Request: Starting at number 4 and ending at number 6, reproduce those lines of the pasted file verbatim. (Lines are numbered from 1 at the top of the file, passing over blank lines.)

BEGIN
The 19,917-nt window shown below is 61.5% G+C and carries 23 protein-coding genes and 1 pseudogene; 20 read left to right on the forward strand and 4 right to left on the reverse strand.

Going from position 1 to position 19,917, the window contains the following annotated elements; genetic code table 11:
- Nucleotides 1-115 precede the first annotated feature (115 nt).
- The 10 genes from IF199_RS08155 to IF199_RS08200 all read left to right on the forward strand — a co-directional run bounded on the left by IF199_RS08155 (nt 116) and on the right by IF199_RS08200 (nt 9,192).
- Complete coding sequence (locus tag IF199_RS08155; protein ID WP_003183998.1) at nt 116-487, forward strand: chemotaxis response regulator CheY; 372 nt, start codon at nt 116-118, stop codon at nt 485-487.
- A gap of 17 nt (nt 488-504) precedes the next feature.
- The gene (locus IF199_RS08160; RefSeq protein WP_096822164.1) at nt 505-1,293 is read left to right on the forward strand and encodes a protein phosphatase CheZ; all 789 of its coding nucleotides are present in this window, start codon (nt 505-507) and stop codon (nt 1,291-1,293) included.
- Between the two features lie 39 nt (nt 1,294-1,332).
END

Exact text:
- The 10 genes from IF199_RS08155 to IF199_RS08200 all read left to right on the forward strand — a co-directional run bounded on the left by IF199_RS08155 (nt 116) and on the right by IF199_RS08200 (nt 9,192).
- Complete coding sequence (locus tag IF199_RS08155; protein ID WP_003183998.1) at nt 116-487, forward strand: chemotaxis response regulator CheY; 372 nt, start codon at nt 116-118, stop codon at nt 485-487.
- A gap of 17 nt (nt 488-504) precedes the next feature.